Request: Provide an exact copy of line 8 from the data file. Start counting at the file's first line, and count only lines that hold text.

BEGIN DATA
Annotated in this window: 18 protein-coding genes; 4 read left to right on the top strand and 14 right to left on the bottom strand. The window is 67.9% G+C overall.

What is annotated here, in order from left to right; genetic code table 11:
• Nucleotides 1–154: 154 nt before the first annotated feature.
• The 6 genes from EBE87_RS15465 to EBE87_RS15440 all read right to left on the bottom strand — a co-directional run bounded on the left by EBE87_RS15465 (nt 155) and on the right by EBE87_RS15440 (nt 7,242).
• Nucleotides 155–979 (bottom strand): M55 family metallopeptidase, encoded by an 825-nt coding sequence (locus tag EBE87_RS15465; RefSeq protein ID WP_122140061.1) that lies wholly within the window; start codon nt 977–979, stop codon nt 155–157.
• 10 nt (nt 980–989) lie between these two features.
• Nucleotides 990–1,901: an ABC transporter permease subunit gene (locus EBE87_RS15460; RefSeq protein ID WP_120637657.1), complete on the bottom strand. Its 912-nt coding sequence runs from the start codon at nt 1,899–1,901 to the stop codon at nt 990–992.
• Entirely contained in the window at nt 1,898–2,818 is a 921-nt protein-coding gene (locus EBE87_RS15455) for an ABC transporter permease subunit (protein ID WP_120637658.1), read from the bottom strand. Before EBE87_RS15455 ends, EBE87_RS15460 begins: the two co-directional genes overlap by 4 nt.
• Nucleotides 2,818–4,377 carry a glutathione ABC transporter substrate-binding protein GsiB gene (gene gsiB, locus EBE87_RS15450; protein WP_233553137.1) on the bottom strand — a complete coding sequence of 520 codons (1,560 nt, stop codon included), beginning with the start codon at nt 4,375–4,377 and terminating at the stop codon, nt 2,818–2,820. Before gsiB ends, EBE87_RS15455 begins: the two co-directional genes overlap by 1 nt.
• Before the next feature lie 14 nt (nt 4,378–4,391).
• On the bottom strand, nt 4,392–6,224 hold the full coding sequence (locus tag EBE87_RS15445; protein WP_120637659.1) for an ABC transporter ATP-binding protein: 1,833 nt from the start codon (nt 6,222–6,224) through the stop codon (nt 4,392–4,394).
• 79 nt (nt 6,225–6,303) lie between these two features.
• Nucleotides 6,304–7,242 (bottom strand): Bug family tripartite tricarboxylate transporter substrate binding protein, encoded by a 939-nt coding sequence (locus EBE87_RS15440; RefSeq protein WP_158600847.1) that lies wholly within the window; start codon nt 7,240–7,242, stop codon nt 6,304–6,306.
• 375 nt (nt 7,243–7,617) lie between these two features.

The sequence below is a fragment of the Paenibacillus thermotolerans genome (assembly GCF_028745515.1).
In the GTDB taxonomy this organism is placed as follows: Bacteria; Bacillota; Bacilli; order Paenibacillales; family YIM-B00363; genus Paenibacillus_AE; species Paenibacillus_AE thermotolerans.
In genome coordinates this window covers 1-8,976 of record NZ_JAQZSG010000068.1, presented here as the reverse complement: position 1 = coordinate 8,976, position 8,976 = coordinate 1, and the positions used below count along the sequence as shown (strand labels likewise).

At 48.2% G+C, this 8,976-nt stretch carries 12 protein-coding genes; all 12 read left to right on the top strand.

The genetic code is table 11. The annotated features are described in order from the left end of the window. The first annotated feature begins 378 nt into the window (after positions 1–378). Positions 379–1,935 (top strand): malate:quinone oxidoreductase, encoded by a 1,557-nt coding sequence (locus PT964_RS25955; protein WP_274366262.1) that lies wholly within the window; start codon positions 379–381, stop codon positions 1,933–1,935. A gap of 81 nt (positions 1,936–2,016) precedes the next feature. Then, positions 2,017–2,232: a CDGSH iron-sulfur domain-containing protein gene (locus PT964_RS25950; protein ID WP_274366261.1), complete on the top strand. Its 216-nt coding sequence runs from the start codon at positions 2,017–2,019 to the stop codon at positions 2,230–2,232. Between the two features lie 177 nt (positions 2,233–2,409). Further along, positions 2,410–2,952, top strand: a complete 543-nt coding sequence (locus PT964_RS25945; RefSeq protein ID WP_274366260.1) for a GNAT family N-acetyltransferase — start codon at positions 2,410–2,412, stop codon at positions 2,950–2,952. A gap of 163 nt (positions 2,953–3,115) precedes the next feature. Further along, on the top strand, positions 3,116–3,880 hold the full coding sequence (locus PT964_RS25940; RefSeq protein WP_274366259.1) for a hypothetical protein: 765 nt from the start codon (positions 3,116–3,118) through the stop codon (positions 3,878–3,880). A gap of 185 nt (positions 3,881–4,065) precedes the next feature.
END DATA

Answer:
• Entirely contained in the window at nt 1,898–2,818 is a 921-nt protein-coding gene (locus EBE87_RS15455) for an ABC transporter permease subunit (protein ID WP_120637658.1), read from the bottom strand. Before EBE87_RS15455 ends, EBE87_RS15460 begins: the two co-directional genes overlap by 4 nt.